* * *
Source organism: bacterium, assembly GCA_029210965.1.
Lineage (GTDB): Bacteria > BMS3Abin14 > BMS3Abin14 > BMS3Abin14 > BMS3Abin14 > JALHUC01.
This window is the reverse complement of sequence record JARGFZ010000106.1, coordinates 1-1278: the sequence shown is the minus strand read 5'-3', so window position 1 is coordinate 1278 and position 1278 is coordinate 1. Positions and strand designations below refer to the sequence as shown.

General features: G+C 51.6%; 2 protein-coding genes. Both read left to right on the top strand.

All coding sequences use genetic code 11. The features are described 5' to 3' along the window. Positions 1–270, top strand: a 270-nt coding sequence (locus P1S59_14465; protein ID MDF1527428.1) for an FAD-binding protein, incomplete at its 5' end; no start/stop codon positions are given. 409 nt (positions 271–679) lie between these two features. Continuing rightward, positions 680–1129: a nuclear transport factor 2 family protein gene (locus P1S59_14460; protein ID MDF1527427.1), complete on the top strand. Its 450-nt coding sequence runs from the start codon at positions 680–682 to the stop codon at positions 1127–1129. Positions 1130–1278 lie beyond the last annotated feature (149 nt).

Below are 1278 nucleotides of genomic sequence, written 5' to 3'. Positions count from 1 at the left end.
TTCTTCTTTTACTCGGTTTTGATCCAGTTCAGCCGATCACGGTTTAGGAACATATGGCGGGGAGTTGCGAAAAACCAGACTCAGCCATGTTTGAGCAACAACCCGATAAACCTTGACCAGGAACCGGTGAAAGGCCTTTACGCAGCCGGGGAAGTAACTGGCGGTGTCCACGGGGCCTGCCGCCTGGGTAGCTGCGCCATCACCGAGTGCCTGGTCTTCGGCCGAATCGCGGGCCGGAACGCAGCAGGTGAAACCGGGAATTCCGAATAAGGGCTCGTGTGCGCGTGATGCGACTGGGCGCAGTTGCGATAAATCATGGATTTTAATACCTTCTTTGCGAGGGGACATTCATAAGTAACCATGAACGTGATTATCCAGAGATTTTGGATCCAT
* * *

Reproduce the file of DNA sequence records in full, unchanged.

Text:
Source organism: bacterium, assembly GCA_029210965.1.
Lineage (GTDB): Bacteria > BMS3Abin14 > BMS3Abin14 > BMS3Abin14 > BMS3Abin14 > JALHUC01.
This window is the reverse complement of sequence record JARGFZ010000106.1, coordinates 1-1278: the sequence shown is the minus strand read 5'-3', so window position 1 is coordinate 1278 and position 1278 is coordinate 1. Positions and strand designations below refer to the sequence as shown.

General features: G+C 51.6%; 2 protein-coding genes. Both read left to right on the top strand.

All coding sequences use genetic code 11. The features are described 5' to 3' along the window. Positions 1–270, top strand: a 270-nt coding sequence (locus P1S59_14465; protein ID MDF1527428.1) for an FAD-binding protein, incomplete at its 5' end; no start/stop codon positions are given. 409 nt (positions 271–679) lie between these two features. Continuing rightward, positions 680–1129: a nuclear transport factor 2 family protein gene (locus P1S59_14460; protein ID MDF1527427.1), complete on the top strand. Its 450-nt coding sequence runs from the start codon at positions 680–682 to the stop codon at positions 1127–1129. Positions 1130–1278 lie beyond the last annotated feature (149 nt).

Below are 1278 nucleotides of genomic sequence, written 5' to 3'. Positions count from 1 at the left end.
TTCTTCTTTTACTCGGTTTTGATCCAGTTCAGCCGATCACGGTTTAGGAACATATGGCGGGGAGTTGCGAAAAACCAGACTCAGCCATGTTTGAGCAACAACCCGATAAACCTTGACCAGGAACCGGTGAAAGGCCTTTACGCAGCCGGGGAAGTAACTGGCGGTGTCCACGGGGCCTGCCGCCTGGGTAGCTGCGCCATCACCGAGTGCCTGGTCTTCGGCCGAATCGCGGGCCGGAACGCAGCAGGTGAAACCGGGAATTCCGAATAAGGGCTCGTGTGCGCGTGATGCGACTGGGCGCAGTTGCGATAAATCATGGATTTTAATACCTTCTTTGCGAGGGGACATTCATAAGTAACCATGAACGTGATTATCCAGAGATTTTGGATCCAT